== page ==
- The Washington Times - Friday, April 25, 2008

COLUMBUS, Ohio (AP) — After at least two rejections, billionaire Nelson Peltz finally succeeded in landing Wendy’s in a $2.3 billion deal that would add the chain known for its square burger and chocolate Frosty dessert to his ownership of Arby’s and its roast beef sandwiches.

Now, the investor known for agitating corporations to boost their stock price has to figure out how to make both profitable while the economy slumps and more Americans are saving money on food and fuel by staying home to eat.

Atlanta-based Triarc Companies Inc., owned by Mr. Peltz, said yesterday it will pay about $2.34 billion in an all-stock deal for the nation’s third-largest hamburger chain started in 1969 by Dave Thomas. Wendy’s had rejected at least two buyout offers from Triarc.

Mr. Thomas’ daughter, Pam Thomas Farber, said the family is devastated by the news.

“It’s a very sad day for Wendy’s, and our family. We just didn’t think this would be the outcome,” said Ms. Farber, 53.

If her father were alive to hear news of the buyout, “he would not be amused,” she said.

Triarc will pay about $26.78 per share for the company, which has about 87 million shares outstanding. Wendy’s shares rose 4 percent to $26.39 in trading yesterday. They traded as high as $42.22 last summer, not long after Wendy’s announced the formation of a special committee to boost its stock price.

The offer is well below the $37 to $41 per share that Mr. Peltz said last summer he was ready to offer for Wendy’s.

Under the terms of the deal, expected to close in the second half of the year, Wendy’s shareholders will receive 4.25 shares of Triarc Class A stock for each share of Wendy’s stock. Triarc said its shareholders will have to approve a charter amendment in which each share of its Class B stock will be converted into Class A stock.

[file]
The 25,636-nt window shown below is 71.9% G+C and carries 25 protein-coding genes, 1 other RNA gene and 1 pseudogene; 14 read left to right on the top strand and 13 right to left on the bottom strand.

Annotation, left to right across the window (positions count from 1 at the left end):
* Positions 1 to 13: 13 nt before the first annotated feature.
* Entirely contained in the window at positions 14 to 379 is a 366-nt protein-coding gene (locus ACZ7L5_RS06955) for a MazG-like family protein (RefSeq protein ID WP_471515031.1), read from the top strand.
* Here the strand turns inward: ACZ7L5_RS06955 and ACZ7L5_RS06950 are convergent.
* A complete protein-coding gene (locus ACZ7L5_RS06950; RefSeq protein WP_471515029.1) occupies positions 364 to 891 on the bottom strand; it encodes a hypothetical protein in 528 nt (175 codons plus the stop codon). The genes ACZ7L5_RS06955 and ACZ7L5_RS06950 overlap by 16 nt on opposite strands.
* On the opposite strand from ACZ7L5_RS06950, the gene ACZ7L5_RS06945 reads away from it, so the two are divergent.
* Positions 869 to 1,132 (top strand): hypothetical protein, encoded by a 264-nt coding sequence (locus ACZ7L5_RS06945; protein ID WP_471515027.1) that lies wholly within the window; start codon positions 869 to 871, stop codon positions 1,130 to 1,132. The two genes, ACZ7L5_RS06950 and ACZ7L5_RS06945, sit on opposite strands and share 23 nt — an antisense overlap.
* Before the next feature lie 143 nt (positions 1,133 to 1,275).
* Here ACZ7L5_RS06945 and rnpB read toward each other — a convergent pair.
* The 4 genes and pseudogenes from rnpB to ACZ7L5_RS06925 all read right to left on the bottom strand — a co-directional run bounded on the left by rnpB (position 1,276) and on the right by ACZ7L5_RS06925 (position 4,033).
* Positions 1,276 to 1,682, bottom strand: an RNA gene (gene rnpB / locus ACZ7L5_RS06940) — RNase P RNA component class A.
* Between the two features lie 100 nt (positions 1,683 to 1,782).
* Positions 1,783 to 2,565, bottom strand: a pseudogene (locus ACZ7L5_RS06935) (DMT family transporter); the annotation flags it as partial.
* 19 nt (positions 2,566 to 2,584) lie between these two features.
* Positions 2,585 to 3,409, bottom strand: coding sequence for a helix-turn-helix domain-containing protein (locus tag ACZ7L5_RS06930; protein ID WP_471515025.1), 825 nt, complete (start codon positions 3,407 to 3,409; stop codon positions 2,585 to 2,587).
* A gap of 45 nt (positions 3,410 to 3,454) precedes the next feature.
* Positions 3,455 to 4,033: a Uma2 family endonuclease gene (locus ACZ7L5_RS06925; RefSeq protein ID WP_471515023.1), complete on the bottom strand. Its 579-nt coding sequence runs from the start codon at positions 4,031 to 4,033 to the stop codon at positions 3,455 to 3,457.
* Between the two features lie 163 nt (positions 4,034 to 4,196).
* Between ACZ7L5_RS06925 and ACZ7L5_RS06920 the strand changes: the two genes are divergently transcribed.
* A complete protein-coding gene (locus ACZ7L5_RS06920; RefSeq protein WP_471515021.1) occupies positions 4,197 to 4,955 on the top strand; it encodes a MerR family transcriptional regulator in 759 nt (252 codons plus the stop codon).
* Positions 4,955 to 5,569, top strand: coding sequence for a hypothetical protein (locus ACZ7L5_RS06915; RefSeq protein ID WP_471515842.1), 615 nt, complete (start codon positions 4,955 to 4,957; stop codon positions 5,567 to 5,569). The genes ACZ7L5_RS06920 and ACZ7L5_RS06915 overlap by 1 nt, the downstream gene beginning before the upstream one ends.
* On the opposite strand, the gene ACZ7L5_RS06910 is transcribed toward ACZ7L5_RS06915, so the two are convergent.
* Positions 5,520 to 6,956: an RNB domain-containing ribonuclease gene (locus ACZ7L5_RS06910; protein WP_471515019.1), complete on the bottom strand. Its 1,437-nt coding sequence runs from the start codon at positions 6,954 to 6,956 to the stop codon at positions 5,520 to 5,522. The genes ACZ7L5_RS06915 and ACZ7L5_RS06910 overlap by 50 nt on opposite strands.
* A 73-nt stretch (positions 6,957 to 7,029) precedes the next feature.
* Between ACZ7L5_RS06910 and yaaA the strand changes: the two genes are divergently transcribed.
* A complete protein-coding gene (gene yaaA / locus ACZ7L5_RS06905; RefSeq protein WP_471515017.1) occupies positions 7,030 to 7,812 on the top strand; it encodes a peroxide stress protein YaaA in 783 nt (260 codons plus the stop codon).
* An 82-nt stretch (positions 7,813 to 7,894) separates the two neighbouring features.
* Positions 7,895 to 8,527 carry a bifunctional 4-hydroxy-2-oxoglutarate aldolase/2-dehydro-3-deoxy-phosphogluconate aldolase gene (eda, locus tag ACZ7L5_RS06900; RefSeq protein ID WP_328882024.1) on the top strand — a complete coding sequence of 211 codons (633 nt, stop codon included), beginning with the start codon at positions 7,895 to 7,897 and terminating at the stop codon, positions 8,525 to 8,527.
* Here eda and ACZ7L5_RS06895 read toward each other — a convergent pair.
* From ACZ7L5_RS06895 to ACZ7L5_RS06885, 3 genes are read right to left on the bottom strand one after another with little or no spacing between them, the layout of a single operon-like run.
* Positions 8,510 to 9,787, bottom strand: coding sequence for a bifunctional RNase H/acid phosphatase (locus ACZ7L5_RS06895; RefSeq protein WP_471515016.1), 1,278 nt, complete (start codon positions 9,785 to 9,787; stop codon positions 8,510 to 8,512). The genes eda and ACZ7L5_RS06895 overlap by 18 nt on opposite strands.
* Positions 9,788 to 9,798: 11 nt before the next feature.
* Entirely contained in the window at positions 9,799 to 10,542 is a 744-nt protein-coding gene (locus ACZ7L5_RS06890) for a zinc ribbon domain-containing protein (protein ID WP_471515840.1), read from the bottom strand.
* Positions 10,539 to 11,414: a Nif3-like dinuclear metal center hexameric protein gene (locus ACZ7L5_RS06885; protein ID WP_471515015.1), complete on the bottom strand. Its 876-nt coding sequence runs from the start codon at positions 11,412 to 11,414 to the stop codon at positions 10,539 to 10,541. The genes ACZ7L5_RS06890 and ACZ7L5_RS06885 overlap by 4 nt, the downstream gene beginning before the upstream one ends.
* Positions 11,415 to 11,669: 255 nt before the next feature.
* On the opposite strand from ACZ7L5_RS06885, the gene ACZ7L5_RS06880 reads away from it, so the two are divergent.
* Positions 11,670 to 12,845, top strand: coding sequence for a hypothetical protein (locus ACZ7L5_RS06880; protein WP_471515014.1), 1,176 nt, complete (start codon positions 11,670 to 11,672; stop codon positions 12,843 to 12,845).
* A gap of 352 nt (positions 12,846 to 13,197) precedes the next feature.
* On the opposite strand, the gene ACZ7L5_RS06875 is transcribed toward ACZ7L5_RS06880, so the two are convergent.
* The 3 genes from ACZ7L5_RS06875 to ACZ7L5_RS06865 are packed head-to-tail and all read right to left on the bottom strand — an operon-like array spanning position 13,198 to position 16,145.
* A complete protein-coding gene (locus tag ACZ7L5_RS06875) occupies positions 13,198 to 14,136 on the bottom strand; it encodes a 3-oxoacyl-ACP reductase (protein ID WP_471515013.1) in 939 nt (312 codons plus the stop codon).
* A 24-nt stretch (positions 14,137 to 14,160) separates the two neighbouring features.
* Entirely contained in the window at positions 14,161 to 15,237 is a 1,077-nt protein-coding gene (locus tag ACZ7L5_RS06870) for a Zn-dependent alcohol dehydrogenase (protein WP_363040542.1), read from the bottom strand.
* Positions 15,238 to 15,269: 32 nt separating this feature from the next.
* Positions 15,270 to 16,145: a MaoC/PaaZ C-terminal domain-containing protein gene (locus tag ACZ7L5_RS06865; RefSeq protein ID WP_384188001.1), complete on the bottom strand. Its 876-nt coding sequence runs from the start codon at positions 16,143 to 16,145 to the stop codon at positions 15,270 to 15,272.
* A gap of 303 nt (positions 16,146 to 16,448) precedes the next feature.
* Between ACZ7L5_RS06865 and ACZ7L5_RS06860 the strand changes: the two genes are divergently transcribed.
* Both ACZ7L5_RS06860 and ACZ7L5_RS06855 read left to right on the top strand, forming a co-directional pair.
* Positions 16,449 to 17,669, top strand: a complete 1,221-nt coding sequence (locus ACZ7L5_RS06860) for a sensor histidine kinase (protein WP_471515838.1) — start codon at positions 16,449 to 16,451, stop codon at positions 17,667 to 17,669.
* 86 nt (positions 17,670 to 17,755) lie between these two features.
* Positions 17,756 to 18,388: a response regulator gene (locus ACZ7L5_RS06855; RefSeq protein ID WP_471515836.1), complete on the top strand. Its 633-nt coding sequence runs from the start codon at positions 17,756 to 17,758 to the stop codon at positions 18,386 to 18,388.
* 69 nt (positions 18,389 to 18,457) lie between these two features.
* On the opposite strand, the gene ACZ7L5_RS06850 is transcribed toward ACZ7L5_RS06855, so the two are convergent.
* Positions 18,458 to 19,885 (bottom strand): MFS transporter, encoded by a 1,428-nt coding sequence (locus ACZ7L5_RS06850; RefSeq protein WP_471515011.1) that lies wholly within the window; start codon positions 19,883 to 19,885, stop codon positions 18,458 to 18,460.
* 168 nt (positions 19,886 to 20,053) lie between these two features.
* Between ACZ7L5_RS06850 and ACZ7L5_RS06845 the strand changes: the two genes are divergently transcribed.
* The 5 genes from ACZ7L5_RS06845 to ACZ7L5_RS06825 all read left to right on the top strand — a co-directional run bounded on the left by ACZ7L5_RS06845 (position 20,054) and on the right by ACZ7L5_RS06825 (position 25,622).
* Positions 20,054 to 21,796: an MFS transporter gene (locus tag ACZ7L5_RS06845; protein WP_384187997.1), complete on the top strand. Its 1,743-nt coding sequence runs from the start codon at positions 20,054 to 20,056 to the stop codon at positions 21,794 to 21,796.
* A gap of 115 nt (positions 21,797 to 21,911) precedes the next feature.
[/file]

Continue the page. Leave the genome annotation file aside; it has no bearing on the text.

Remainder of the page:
Mr. Peltz has pushed for change at Wendy’s — including the spinoff of the Tim Hortons coffee-and-doughnut chain and cutting corporate expenses — since 2005 to increase the company’s stock price. His Trian Fund and his allies own 9.8 percent of Wendy’s stock.

The deal arrives during Wendy’s struggles with declining profits and weak sales compared with rivals McDonald’s and Burger King.

Wendy’s said yesterday that its first-quarter profit was down 72 percent to $4.1 million, or 5 cents a share, in part because of expenses tied to the work of a special board committee that has studied ways to boost the company’s stock. Revenue fell to $513 million from $522 million a year ago.

Wendy’s has failed to connect with consumers in several advertising campaigns that have been tried since Mr. Thomas’ death in 2002, and it has experienced limited success in adding new products and with its breakfast menu. Mr. Thomas, always wearing a white short-sleeved shirt and red tie, became a household face when he began pitching his burgers and fries in television commercials in 1989.

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